I have been wandering around the town bidding adieu to all the familiar sights and statues; Lenin, the man who discovered oil in Tyumen, the war heroes.... the churches, the old wooden houses, the babooshkas begging on the streets, the summer tents, the fountains.... there are so many sights that have become familiar to me over the past 7 months. The one defining sight however will be the first time I walked the short distance from my flat to work. This journey I have taken at least twice a day every day and could do it with my eyes shut (not advisable to do anything in Russia with your eyes shut – especially when it involves crossing a road) and it sums up the whole of the Russian experience – for my journey in the morning may be delightful, with early morning (which in Tyumen means near noon) sun blinding the citizens of this fair city and no need of coat or umbrella... By lunch time (2 hours later) the journey now involves cleverly mastering the obstacles of muddy puddles and pedestrian-soaking cars.... But, back to my original point, the first time I took that short but hazardous journey was back in January when there was nothing to be seen but snow, and I felt the reality (as well as the freezing air) hit me of just what I was doing and where I was,,, thankfully the snow and cold-induced haziness made it seem dream-like and so I convinced myself that that's just what it was – all in an effort to keep the madness at bay. It seemed to work, just about. In fact the dramatic weather conditions were nothing in comparison to the temperament of my new colleagues, which were much harder to anticipate, and which couldn't be repelled by an umbrella or fur coat. No, you must understand, that when working in a Russian province with an office full of ladies, one must have full control of what I believe is referred to in certain circles as 'emotional intelligence'. This means saying the right thing at exactly the right time, not telling the truth very often and being able to decipher whether the colleague is actually saying what they mean or meaning exactly the opposite of what they are saying. It's a tough business. I must say my grasp on the emotional intelligence has been slowly waning and my patience is running out, so much so that I am myself now jibbering and ranting like a crazed Russian, getting defensive and nationalistic about my country. I am also enjoying amateur philosophy in a way that the pre-Russian me would have scorned at, and even found myself warming to Noel Edmonds and his drivel about positive thinking in the interview with him on the Guardian website.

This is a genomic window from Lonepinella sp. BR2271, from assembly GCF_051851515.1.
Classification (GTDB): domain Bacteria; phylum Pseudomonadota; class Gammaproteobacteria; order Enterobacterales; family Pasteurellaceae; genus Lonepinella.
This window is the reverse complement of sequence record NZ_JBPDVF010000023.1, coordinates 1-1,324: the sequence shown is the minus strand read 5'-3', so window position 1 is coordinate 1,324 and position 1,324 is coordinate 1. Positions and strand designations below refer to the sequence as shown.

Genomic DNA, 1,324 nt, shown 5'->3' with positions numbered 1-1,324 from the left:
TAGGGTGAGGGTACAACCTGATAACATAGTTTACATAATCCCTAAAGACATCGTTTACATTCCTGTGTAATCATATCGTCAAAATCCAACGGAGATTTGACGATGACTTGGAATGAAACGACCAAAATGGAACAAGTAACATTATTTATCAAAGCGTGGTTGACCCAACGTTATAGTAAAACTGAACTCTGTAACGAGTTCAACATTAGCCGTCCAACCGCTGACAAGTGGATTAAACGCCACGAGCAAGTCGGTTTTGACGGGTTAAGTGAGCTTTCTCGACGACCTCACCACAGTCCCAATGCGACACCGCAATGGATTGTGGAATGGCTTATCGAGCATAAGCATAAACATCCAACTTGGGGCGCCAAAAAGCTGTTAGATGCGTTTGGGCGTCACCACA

I think it's definitely time for me to leave this place and return to normality!
This weekend was the celebration of the town's 420th Birthday. I attended a firework display on Friday night to contribute to the celebrations, however, nobody had told me that to reap the reward of seeing the superb fireworks I would have to endure a exhibition of children doing keep fit-style dancing to tunes such as 'It's a Sin' and 'Born in the USA'. It was delightful really it was.

Other than that I didn't see any other celebrations, possible due to the rain, which yesterday evening reached torrential heights. I went instead to a Dacha, having been invited there by my student, ate barbecued meat and drank beer and managed to escape having a banya. I tried to explain that it's not the done thing for British people to remove their clothes on a first meeting, I know I'm in Russia and 'when in ...' etc, but I've had enough of doing the Russian thing. So instead they interrogated me with, what in normal circumstances I would consider, freakish interest, but of course these aren't normal circumstances and I am now used to people being interested in little old me just because I'm from a far off country. I began to get afraid when they asked 'is there any record of your being here in Russia' – I don't know, maybe it's the being taken 40 minutes drive from the city to a wooden house and the isolation, but the paranoia button in my brain started to flash, that's when I insisted that we not have a banya in which I would be trapped in a small room in plus 100 conditions with Russians who I hardly know, with not even clothes to protect me. Of course, I was as usual letting my imagination get carried away and I quickly resolved the situation by telling them that yes I do have a contract and if I went missing suddenly someone would miss me.... wouldn't they? It was very pleasant and the Russians again have shone with hospitality and interest making me feel unworthy of such attention and esteem. You can't fault the Russians for their hospitable nature and their effort.